Paul Cézanne’s Portrait of Achille Emperaire is a painting created in 1867-68 that depicts his close companion, Achille Emperaire. Despite his sickliness and deformed body, the painting refrains from caricaturing Emperaire. The dark color scheme, mostly consisting of black, browns, and grays highlights Emperaire’s elongated hands and smile as he sits in a chair.
The monumental format with the frontal view amplifies the portrait’s presence by emphasizing its subject. Cézanne met Emperaire at the Académie Suisse in the early 1860s, where both trained to become painters. This portrait showcases their friendship as it portrays an evocative and ardent portrayal of his fellow painter.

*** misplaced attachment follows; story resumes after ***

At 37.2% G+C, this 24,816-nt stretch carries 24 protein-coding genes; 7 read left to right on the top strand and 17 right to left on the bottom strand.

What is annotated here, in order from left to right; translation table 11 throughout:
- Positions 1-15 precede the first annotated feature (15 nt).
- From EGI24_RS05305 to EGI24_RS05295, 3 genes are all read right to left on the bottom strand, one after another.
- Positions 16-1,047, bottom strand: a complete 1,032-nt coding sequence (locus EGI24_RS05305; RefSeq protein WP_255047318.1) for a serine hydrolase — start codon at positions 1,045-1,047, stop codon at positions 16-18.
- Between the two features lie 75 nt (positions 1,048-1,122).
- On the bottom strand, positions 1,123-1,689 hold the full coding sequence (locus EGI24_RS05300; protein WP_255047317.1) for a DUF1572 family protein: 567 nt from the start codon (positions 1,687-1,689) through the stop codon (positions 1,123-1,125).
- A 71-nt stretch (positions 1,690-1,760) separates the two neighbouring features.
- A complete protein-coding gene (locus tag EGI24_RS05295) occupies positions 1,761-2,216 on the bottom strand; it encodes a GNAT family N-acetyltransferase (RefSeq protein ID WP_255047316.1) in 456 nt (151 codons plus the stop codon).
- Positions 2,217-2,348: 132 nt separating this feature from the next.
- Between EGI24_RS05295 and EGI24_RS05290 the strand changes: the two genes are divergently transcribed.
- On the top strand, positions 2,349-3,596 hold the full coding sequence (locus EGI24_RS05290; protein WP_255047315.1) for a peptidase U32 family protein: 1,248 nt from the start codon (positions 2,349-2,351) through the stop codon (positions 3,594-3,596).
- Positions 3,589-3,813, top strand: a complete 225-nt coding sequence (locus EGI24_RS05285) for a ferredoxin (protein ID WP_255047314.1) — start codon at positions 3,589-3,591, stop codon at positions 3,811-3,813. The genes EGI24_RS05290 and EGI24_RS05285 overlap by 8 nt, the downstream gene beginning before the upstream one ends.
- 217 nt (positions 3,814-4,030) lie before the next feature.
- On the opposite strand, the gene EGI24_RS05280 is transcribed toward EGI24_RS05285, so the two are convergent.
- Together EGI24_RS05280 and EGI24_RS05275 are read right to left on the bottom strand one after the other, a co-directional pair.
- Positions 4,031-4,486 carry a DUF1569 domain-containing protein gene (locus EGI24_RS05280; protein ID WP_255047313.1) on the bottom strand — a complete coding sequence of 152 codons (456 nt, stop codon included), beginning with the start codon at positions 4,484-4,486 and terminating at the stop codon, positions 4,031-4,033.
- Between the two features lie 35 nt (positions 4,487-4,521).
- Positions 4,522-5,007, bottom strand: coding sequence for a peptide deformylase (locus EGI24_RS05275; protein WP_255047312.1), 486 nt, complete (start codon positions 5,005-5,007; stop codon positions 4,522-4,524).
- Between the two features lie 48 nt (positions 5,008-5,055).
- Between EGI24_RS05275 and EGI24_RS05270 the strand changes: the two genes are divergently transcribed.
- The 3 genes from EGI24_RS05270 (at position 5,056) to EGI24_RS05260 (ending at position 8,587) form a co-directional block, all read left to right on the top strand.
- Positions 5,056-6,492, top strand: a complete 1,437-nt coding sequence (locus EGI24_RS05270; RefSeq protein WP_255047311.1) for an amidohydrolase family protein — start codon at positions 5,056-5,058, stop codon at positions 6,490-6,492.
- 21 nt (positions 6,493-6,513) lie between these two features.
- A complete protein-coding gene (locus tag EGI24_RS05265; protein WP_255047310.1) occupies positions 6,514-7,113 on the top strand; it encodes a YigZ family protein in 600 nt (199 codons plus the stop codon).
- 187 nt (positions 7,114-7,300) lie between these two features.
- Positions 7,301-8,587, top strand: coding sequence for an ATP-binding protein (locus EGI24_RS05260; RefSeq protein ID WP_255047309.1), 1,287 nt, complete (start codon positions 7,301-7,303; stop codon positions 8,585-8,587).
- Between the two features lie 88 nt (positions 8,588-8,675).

Although a dwarf and hunch-backed due to tubercular arthritis, Emperaire lived in extreme poverty throughout his life and remained unrecognized during it until this artwork came to be appreciated posthumously as one of the most beloved works by Cézanne at Musée d’Orsay in Paris. Overall this painting is not only significant in terms of art history but also for its contribution towards enhancing our understanding of human suffering through aesthetics.